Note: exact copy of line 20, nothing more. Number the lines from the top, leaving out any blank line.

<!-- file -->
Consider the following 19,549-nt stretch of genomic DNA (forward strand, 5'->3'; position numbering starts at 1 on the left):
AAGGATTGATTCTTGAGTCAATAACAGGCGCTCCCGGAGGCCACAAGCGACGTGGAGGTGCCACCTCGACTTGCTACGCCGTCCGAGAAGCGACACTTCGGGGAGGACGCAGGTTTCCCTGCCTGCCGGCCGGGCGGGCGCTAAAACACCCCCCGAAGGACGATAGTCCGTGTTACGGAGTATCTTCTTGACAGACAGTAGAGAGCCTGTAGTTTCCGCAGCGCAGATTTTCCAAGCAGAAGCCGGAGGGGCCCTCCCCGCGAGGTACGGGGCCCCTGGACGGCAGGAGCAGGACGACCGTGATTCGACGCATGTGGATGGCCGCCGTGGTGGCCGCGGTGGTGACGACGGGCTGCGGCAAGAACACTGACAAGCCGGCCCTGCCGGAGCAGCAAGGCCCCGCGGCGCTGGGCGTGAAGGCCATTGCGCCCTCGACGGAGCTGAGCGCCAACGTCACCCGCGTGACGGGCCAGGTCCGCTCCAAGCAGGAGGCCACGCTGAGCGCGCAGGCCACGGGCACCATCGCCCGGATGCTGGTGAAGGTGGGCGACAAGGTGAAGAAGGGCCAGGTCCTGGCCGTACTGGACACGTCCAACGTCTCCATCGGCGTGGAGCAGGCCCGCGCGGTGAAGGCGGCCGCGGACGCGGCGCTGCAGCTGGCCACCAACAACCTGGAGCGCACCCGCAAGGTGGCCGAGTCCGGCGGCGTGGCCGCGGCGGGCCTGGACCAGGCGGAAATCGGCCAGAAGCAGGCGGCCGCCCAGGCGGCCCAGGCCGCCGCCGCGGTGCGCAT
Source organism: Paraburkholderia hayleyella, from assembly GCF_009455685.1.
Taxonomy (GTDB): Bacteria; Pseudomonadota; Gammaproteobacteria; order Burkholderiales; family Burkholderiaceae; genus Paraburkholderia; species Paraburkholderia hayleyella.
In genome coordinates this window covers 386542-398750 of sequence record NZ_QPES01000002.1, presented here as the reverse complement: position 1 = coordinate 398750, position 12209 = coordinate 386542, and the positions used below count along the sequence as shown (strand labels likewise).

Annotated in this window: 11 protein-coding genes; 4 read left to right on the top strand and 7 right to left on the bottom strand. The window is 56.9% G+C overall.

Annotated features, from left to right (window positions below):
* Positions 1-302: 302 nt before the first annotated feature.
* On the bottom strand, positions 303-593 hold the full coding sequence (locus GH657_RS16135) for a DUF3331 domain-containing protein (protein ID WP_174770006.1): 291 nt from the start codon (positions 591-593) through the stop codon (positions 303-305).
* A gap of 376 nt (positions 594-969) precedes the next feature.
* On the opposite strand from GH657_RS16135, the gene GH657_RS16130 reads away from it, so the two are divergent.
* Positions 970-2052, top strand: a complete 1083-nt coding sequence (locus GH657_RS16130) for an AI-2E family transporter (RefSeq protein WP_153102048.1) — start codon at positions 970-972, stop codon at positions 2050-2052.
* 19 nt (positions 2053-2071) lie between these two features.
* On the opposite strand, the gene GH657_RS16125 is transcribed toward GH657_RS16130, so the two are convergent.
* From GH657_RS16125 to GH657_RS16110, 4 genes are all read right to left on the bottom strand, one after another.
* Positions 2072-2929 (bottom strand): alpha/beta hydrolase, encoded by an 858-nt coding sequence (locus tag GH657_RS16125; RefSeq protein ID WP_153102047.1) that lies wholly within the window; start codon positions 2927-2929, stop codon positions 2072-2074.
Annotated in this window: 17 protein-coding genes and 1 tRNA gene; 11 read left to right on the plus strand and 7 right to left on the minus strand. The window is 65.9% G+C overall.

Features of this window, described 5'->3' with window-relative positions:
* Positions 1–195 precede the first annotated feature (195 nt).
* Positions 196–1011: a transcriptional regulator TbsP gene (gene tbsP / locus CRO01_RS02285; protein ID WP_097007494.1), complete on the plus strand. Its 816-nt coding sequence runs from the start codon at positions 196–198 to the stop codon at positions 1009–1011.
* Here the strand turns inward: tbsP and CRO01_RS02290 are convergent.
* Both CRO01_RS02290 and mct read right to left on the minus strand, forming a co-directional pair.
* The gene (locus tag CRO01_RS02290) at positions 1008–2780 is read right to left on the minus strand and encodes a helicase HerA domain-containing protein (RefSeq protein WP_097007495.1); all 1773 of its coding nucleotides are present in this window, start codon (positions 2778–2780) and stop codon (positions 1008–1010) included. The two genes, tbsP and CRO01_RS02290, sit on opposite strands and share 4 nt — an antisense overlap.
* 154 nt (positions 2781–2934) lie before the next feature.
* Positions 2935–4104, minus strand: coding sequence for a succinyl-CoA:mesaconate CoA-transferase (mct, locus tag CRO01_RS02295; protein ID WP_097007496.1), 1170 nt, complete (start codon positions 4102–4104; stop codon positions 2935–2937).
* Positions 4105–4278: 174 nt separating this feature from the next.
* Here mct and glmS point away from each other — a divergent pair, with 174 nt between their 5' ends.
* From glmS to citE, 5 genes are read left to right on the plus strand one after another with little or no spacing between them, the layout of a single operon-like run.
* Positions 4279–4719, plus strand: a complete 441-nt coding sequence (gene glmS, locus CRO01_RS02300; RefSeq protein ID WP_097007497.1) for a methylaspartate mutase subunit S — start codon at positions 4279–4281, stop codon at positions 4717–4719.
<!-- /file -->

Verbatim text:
* Positions 196–1011: a transcriptional regulator TbsP gene (gene tbsP / locus CRO01_RS02285; protein ID WP_097007494.1), complete on the plus strand. Its 816-nt coding sequence runs from the start codon at positions 196–198 to the stop codon at positions 1009–1011.